Sandy aftermath takes native’s home

Superstorm Sandy hit close to home for one Portales resident.

Kelly Cradock said her brother's home in Belle Harbor, N.Y., a community15 miles southwest of Queens, burnt to the ground Tuesday along with 11 others as a result of flooding.

"My brother said it's just devastation everywhere," Cradock said of the New York City area. "He's in the police department, so he's seeing it everywhere."

Cassidy Tibbets, a 2001 Portales High graduate, is a patrol officer for the New York Police Department and a staff sergeant for the U.S. Marine Reserves. He was helping provide disaster relief when his house was destroyed.

"It's funny because I got this weird gut feeling before it happened and I called them before the hurricane (Sandy) to see how they were doing and what they were going to do," Cradock said of her brother's family, "They weren't sure if they were going to evacuate or not because they didn't for the last hurricane. But they did for this one, thank goodness."

Hurricane Sandy, which has so far claimed the lives of more than 30 people on the East Coast, swept through Tibbet's community, destroying homes and damaging others. It was a spark from electrical wiring sparked in a neighborhood home that caused the fire.

"There's no way to get in contact with them at the moment," Cradock continued. "Their cell service isn't working that well. I did get a text from his wife (Barbara) after I messaged her. She said, 'we love you too. We are doing fine.'"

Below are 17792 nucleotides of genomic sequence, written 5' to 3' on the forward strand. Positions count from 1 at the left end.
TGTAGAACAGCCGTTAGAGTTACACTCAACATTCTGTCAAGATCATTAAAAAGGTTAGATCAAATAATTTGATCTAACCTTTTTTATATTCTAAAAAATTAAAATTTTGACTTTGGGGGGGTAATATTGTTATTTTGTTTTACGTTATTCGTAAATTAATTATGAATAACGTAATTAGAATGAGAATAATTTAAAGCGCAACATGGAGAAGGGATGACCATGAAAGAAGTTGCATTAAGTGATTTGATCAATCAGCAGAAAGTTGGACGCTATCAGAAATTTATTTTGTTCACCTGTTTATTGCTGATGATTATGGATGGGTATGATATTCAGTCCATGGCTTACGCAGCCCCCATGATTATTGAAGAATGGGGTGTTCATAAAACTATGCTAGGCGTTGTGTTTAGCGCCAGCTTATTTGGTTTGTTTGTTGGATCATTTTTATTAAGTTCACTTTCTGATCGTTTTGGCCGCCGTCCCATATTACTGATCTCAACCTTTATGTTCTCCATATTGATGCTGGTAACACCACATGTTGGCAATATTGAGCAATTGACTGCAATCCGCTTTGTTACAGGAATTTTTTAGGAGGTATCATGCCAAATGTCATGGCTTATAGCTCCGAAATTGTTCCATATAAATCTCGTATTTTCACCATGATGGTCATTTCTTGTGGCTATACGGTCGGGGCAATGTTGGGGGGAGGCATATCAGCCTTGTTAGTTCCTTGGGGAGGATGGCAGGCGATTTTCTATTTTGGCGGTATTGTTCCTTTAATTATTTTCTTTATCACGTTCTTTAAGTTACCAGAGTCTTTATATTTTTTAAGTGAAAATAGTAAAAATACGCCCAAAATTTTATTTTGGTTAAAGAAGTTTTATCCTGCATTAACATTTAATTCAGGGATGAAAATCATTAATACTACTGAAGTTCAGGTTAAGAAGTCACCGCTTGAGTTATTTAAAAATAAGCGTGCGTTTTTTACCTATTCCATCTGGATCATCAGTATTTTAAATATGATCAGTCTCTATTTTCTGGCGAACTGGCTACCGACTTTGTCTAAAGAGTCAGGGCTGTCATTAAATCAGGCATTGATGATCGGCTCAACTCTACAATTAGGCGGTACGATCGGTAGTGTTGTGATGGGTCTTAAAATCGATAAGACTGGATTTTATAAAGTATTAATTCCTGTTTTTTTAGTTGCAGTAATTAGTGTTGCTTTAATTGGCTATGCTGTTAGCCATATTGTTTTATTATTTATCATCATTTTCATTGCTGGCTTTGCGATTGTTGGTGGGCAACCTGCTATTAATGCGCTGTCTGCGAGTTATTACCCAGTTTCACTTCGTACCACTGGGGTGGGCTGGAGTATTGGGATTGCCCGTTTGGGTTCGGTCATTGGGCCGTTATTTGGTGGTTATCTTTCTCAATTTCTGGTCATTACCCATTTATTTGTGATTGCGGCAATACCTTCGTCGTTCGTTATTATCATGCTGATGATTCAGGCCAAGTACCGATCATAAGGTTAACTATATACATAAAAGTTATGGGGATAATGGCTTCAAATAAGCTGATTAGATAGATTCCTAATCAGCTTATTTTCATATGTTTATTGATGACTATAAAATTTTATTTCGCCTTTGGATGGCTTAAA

Living in the New York house with Tibbets and his wife were his mother-in-law, Carol Nellen, and his 3-month-old daughter, Riley.

"He (Tibbets) called my mother then my mother contacted me," Cradock said. "She (Cradock's mother) was distraught. She said she feels helpless because she lives in Missouri, so she lives in between family (who is all in Portales and New York)."

Cradock said her brother's family is staying in the house of "a friend of a friend" while Cradock has opened a local Portales bank account at J P Stone Community Bank and is asking local community members to help by donating funds to her brother.

"She just says, 'We're fine; we're alive,'" Cradock said of her sister-in-law. "She's a really strong woman, so she's not one to focus on, 'We've lost everything.' She's not the type to call out for sympathy. But I can't imagine trying to deal with all of this with a newborn."

Cradock said New York native Barbara Tibbets was also living in Belle Harbor where her brother now lives in 2001 when an American Airlines plane crashed into the community, killing everyone aboard and five people on the ground. The incident happened two months after Barbara had lost numerous friends and other loved ones in the Sept. 11 World Trade Center attacks.

"I was just in shock and I just feel for their loss," Cradock said of the Tibbets losing their home and all their belongings, including the Iowa Jima Memorial sculpture her brother was given last year when he was named Reserve Marine of the Year.

"I can't imagine losing everything," she said. "And they had such a beautiful home and have such a beautiful family. It's just so sad."

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